My aim for a sub-3 minute solve was thwarted further by trying to parse FUNDAMENTAL, but 3:11 beat last week’s quickest ever effort – just !

    Phil Jordan

  13. Like others, wavered with UBOAT before the penny dropped and the separation of “German” and “vessel” revealed itself.

    FUNDAMENTAL biffed with checkers, and only parsed post-solve (ok, now, about 4 hours post-solve).

    Count me in as not fully seeing now 15d was meant to work – it was clearly LE but is that only half of LENS or LEN with only half of the last two letters?

    3.53 for an entertaining start to the weeks – thanks to setter and blogger alike

  14. Thank you for all your comments on this. I did entertain both my eventual published parsing and that favoured by Kevin and others but came down on the side of the one I blogged (obviously). All I can say is that alternative parsings are available.

    I have now reread it several times and I still prefer the one I chose although total respect to the other one. I see Len’s as ‘Len is’, and then he is half finished. Whereas if Len’s is taken as the whole unit then I don’t see that as fitting in with half finished. A straight ‘half’ of Len’s, yes. But not ‘half finished’ as ‘finished’ then seems to be redundant. To me at any rate.

  15. I found this relatively straightforward which makes my typo in 11a all the more annoying (I put SeparatT) – my usual pre-submit spell check is clearly not up to standard. I thought it was going to be a toughie as my initial run through the across clues only yielded 5, 22 and 23. The down clues proved more accommodating before ‘finishing’ in 9.50 with 7d. I had 15d with the ‘kevingregg’ parsing.
    Thanks for the blog
  16. A jolly Monday puzzle, thank you Breadman. FOI CONCEAL, LOI CONTACT (had to trawl), and COD to WHITER for the same reasons as Don. Because Whit Week is legal vacation and an opportunity go fishing, I had no issue as Whit = holiday. I’m another on the Kevin parsing for LEN’S.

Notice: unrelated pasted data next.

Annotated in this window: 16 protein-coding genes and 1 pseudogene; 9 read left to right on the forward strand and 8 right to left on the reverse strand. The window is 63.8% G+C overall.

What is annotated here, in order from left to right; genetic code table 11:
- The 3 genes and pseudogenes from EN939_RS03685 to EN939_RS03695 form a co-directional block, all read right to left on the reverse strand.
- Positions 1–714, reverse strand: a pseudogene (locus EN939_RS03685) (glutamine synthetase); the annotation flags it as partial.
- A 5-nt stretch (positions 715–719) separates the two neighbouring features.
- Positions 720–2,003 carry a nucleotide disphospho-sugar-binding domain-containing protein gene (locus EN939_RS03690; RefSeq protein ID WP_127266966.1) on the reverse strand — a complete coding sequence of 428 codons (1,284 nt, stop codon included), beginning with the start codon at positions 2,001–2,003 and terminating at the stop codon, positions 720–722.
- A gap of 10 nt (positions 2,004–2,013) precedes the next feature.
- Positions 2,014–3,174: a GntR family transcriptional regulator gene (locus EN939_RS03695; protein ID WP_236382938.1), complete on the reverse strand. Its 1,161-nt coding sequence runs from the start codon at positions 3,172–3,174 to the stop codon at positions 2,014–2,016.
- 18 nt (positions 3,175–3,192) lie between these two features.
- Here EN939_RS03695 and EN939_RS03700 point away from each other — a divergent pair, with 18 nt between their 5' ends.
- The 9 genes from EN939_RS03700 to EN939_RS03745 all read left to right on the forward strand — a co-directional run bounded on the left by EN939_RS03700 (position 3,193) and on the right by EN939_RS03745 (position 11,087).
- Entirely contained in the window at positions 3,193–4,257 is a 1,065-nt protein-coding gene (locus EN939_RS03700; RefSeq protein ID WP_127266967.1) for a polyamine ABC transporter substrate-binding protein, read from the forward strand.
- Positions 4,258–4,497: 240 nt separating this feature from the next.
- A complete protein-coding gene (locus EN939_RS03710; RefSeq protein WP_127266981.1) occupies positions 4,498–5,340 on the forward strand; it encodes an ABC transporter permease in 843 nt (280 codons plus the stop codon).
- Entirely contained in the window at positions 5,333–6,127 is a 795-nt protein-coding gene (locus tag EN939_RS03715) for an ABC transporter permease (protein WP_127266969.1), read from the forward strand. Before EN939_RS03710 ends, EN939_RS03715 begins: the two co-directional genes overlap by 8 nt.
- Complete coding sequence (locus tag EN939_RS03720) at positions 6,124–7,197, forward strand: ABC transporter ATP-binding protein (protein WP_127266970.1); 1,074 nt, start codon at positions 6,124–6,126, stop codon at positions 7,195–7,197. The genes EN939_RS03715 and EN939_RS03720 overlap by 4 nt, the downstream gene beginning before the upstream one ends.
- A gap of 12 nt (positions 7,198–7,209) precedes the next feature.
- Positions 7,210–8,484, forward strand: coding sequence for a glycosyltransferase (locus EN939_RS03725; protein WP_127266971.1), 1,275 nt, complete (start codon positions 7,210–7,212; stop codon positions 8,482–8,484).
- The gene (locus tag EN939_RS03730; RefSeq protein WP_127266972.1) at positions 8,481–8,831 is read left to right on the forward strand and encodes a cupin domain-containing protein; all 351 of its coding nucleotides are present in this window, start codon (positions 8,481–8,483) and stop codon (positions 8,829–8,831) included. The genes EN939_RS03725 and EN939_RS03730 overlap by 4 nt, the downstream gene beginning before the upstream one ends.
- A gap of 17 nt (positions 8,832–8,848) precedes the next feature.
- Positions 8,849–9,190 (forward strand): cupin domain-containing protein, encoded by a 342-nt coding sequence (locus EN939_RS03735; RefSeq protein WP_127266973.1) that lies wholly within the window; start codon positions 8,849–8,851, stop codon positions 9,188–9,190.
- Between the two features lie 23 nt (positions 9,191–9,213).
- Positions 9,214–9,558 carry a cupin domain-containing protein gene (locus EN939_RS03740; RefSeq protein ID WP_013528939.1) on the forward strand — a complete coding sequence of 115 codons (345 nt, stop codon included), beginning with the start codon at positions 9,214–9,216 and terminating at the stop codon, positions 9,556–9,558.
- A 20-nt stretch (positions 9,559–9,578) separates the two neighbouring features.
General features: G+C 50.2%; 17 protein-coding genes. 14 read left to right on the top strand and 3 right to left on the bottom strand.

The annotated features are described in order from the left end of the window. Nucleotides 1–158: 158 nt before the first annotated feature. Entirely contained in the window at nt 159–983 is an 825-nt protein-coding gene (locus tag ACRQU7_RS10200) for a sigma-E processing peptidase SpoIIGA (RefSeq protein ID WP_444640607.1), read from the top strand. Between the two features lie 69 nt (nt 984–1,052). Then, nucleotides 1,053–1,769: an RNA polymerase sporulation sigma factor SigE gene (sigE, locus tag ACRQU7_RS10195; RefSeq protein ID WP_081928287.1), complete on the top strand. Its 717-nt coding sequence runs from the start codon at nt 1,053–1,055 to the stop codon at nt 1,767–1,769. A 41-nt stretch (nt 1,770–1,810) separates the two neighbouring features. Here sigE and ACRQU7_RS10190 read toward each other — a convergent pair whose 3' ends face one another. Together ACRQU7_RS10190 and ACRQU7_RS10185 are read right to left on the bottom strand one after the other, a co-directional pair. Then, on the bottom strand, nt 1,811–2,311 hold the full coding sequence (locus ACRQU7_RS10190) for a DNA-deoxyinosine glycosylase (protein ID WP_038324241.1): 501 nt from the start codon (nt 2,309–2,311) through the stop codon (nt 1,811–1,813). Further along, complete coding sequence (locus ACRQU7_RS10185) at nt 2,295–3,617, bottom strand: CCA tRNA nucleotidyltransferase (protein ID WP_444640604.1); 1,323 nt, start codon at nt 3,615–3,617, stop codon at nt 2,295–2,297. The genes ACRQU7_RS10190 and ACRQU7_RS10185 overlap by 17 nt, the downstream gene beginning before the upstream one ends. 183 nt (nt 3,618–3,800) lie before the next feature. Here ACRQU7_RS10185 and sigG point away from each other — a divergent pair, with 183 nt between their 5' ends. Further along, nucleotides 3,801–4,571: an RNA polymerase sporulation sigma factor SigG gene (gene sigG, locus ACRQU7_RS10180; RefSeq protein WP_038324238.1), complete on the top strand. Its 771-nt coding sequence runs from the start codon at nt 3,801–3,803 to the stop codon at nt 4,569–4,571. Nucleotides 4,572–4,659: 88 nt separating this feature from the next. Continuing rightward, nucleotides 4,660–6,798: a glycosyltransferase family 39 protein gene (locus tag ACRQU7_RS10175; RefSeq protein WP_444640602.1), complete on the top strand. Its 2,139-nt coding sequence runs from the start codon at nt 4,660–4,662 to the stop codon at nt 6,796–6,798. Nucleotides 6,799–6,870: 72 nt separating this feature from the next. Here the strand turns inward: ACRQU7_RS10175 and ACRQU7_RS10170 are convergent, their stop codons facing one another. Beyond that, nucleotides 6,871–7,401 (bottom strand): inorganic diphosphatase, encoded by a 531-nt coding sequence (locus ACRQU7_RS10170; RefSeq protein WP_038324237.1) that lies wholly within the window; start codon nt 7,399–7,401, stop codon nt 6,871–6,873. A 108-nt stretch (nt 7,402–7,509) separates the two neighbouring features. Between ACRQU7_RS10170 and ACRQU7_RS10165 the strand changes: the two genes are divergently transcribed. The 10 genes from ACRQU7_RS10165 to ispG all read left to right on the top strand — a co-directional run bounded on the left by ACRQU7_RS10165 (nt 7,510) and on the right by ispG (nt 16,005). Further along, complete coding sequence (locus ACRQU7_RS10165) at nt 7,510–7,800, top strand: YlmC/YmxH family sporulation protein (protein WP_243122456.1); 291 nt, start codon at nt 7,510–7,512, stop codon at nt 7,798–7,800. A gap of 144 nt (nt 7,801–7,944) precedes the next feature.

All done and dusted in 2 Kevins, a Good Day. If I force myself to go to Pilates later I will have had an exemplary Monday.


  17. A relatively gentle start to the week, but none the less enjoyable for that. FOI, AGA followed by CONCEAL. LOI, WHITER, where it took me a minute to separate “holiday” and “entertainment.” I needed ACTOR and HOLSTER to see where 5a was going. 6:22. Thanks Breadman and Don.
  18. 7:51 and I am not sure I can go much faster. LOI 12a WHITER which was patently biffed!
  19. About 6 minutes, without parsing 8ac, which is about as fast as it gets for me, as now I look carefully while I type to prevent typos.
  20. I started quickly enough, but then slowed and came to a halt at the 8ac/9d combination. As is my wont, I then spent some time trying to think of an Italian city beginning **p, before reasoning that I was looking at the wrong end of the clue again. Even with Emperor in place, Fundamental (CoD) didn’t exactly jump off the page, but it did provide a nice parsing challenge. Time spent wondering how to shoehorn Redcoats into 12ac stretched this out to a tardy 30min solve. Invariant
  21. ‘Pure’ = ‘white’? Not a reference I can find anywhere. Otherwise fairly straightforward.
    1. Pure as the driven snow?

      Or Hamlet:

      “What if this cursed hand
      Were thicker than itself with brother’s blood,
      Is there not rain enough in the sweet heavens
      To wash it white as snow?”

  22. Very pleased to see I was not alone in thinking the holiday entertainment rep was a redcoat so well beaten there. As ever, many thanks to setter and blogger. L&I